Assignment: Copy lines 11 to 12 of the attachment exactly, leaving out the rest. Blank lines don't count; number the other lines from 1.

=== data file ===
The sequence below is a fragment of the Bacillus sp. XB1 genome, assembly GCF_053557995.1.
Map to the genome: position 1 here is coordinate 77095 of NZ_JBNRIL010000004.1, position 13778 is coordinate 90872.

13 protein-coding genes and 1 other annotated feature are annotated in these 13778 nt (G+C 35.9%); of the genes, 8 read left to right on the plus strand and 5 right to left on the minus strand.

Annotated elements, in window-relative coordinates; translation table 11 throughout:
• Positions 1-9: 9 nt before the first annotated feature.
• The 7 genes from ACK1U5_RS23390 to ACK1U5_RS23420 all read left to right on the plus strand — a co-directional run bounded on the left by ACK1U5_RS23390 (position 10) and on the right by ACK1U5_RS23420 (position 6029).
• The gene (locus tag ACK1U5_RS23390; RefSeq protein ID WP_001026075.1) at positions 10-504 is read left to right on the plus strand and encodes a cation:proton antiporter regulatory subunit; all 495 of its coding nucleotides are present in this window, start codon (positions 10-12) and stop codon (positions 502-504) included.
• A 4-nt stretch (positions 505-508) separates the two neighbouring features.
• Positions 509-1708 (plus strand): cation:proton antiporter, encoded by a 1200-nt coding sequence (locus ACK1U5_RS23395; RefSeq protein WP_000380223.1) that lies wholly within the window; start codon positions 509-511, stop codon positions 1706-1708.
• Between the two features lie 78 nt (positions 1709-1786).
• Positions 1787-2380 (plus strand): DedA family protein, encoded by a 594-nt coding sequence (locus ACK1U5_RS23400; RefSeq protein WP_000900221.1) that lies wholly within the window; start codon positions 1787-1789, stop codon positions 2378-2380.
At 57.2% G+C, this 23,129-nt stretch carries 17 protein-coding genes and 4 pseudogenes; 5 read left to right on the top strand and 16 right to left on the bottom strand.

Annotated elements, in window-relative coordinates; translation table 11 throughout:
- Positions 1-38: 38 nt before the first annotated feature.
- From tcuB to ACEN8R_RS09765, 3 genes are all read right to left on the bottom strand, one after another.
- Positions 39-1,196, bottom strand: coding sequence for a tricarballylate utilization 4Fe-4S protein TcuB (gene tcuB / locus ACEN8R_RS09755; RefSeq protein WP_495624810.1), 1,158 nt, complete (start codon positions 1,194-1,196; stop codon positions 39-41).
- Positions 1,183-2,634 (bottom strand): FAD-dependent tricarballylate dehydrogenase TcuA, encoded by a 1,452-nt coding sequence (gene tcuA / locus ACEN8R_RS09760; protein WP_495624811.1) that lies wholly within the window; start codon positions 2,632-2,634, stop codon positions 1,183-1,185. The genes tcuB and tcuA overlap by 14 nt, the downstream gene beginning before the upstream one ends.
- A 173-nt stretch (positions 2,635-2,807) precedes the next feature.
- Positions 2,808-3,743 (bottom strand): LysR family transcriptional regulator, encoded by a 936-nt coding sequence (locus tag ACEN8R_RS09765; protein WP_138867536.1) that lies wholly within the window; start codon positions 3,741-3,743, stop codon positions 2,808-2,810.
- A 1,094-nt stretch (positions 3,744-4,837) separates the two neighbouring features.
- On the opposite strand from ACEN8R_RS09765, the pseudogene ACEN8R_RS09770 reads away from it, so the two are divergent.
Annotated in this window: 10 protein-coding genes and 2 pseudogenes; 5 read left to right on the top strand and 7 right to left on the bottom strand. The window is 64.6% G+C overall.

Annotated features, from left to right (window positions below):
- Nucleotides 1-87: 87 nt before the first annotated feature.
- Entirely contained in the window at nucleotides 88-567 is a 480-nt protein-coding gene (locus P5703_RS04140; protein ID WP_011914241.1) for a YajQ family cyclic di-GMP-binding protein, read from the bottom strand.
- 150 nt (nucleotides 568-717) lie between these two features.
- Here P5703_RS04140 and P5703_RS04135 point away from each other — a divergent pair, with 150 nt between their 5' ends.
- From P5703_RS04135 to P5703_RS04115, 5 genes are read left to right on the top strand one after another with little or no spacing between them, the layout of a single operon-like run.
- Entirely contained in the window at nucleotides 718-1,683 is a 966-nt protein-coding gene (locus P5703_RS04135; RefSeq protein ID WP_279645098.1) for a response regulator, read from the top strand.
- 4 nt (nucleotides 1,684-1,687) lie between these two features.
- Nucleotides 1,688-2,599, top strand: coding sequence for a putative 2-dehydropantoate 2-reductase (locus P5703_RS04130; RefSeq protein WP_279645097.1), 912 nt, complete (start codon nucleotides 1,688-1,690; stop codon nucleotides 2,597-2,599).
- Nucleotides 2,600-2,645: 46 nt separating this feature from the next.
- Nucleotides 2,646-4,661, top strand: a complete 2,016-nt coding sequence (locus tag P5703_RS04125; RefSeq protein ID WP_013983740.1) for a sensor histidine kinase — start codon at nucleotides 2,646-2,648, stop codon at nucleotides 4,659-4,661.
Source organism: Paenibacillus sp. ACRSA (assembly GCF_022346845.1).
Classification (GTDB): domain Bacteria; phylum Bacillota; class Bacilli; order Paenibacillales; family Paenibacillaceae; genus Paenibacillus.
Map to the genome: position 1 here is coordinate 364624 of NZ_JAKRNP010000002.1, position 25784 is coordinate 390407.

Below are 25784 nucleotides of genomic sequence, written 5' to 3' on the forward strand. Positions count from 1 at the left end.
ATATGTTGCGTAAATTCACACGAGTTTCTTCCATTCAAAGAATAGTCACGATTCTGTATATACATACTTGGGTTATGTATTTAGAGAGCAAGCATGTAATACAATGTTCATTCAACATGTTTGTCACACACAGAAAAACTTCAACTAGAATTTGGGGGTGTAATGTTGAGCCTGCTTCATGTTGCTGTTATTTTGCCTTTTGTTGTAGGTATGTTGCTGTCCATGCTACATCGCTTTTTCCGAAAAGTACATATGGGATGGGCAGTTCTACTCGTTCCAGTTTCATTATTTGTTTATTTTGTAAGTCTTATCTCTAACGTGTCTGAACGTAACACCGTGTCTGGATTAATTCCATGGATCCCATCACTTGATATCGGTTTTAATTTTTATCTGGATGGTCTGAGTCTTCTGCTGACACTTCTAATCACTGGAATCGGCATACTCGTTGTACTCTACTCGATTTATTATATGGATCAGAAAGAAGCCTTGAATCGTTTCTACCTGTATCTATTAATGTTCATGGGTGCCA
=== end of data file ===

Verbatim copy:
• Positions 1787-2380 (plus strand): DedA family protein, encoded by a 594-nt coding sequence (locus ACK1U5_RS23400; RefSeq protein WP_000900221.1) that lies wholly within the window; start codon positions 1787-1789, stop codon positions 2378-2380.
At 57.2% G+C, this 23,129-nt stretch carries 17 protein-coding genes and 4 pseudogenes; 5 read left to right on the top strand and 16 right to left on the bottom strand.